https://twitter.com/thinkprogress

    Thursday, February 14, 2013

    What's good, bad, in human transportation

    Good
    • Fare-free transit - breaks the back of autosprawl critical mass.
    • Car sharing - allows people to live without car ownership
    • Bike sharing/bike lanes - promotes car-free lifestyles
    • Walkability - this should be the goal of all other plans
    • Gardens/Farmers Markets with local food - less driving to supermarkets
    • Good schools - reduce suburban flight and consequent commuting
    Bad
    • New subways - take people underground to allow cars on surface
    • Bus rapid transit - in most cases supports suburban commuting and makes city more dangerous
    • Bus on shoulder - seriously?
    • HOT/HOV lanes - promotes inequality, tries to make the unworkable road system work
    • Road pricing/tolls - squeezes the people for more money to keep roads working
    • Solar panels/insulation for sprawl houses - avoids the problem - promotes inequality
    • HSR - solving the wrong problem first, divisive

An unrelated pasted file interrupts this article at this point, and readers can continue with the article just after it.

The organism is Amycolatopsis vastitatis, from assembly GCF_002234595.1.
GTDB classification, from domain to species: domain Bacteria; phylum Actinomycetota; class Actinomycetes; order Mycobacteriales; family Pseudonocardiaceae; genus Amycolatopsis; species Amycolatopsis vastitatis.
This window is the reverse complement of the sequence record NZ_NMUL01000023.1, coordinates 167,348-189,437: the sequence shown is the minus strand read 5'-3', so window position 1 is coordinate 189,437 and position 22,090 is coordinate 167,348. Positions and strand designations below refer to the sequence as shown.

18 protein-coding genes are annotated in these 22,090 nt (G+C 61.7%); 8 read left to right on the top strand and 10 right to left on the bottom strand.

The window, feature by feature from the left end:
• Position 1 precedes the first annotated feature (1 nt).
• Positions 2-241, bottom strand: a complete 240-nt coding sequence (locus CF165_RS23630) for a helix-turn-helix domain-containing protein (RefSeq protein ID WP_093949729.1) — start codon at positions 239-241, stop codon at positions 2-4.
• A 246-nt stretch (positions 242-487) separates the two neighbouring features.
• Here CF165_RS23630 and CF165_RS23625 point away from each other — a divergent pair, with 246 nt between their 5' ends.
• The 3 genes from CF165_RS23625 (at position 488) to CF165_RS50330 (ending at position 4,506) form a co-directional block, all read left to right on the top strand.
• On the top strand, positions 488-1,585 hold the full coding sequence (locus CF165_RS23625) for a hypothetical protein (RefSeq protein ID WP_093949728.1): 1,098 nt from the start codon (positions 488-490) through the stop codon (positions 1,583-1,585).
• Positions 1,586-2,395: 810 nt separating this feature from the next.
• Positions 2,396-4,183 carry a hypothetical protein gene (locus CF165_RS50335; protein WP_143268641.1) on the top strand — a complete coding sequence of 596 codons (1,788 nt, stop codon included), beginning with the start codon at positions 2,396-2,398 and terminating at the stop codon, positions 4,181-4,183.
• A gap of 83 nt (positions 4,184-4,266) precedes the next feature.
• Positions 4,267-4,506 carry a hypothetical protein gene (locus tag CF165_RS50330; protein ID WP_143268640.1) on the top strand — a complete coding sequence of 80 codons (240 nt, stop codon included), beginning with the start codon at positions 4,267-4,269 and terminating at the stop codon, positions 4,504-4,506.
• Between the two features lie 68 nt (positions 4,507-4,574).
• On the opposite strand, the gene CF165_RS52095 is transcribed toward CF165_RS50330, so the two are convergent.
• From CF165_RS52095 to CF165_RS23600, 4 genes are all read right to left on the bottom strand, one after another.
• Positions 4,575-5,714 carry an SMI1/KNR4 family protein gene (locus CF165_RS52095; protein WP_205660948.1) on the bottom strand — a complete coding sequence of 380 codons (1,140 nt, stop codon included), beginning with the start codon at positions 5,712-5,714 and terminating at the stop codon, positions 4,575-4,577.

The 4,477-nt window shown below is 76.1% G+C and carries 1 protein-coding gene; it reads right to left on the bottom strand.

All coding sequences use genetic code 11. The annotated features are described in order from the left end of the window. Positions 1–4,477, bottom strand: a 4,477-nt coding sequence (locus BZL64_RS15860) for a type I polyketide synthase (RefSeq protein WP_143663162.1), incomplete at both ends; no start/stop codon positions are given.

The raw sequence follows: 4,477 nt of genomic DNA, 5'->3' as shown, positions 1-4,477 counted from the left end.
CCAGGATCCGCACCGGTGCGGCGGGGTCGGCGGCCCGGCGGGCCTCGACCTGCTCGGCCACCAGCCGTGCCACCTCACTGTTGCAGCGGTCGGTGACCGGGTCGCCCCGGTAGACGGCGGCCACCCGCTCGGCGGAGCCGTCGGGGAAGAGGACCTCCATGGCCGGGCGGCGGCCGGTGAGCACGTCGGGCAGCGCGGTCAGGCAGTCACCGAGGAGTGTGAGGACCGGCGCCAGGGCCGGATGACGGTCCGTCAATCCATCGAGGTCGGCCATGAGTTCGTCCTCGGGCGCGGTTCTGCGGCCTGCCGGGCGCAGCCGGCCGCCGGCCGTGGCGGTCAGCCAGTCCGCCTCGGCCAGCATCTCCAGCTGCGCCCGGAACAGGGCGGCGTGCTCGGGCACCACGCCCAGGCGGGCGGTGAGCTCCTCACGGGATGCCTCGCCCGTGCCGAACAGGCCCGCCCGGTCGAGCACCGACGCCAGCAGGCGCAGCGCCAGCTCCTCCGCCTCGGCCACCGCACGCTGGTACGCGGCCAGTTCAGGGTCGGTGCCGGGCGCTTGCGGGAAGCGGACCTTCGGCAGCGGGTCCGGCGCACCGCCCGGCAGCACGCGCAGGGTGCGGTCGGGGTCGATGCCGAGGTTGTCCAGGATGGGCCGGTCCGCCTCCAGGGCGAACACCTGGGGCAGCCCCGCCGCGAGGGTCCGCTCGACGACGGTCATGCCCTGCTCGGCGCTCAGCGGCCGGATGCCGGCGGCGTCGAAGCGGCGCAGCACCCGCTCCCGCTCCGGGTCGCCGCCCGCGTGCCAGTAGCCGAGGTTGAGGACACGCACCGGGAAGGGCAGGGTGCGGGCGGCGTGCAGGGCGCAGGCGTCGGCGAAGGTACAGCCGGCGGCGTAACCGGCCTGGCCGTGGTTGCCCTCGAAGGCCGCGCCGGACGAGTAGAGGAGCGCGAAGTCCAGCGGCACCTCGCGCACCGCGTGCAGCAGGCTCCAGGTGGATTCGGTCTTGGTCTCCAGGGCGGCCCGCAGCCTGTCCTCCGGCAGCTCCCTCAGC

Mixed:

    Rail projects, including HSR, can be good or bad, depending on whether they promote car-free living or are just trying to preserve the suburbs.

    What about shouting "no fire" in a burning house? Free speech?

    Secret funding helped build vast network of climate denial thinktanks | Environment | guardian.co.uk: "Conservative billionaires used a secretive funding route to channel nearly $120m (£77m) to more than 100 groups casting doubt about the science behind climate change, the Guardian has learned."

    Wednesday, February 13, 2013

    Tips from #transition leaders on how to respond to negativity

    How tough is your skin?: "“I developed a thick skin. I recognised that in fact as personal as this might seem, it is in fact not personal. It is part of an orchestrated campaign of intimidation and disinformation, and you have a role, a role not to give in to those intimidation tactics, to not just roll over, to be out there defending yourself, defending the science. In some ways it was almost invigorating, or I at least allowed myself to feed on that in as positive a way as I could”." -- Michael Mann

    Click here to read whole article

    Tuesday, February 12, 2013

    Turkey: #freetransit for elderly, disabled, and veterans

    People older than 65-years-old and all disabled people 
    will be able to use public transportation for free. Hürriyet photo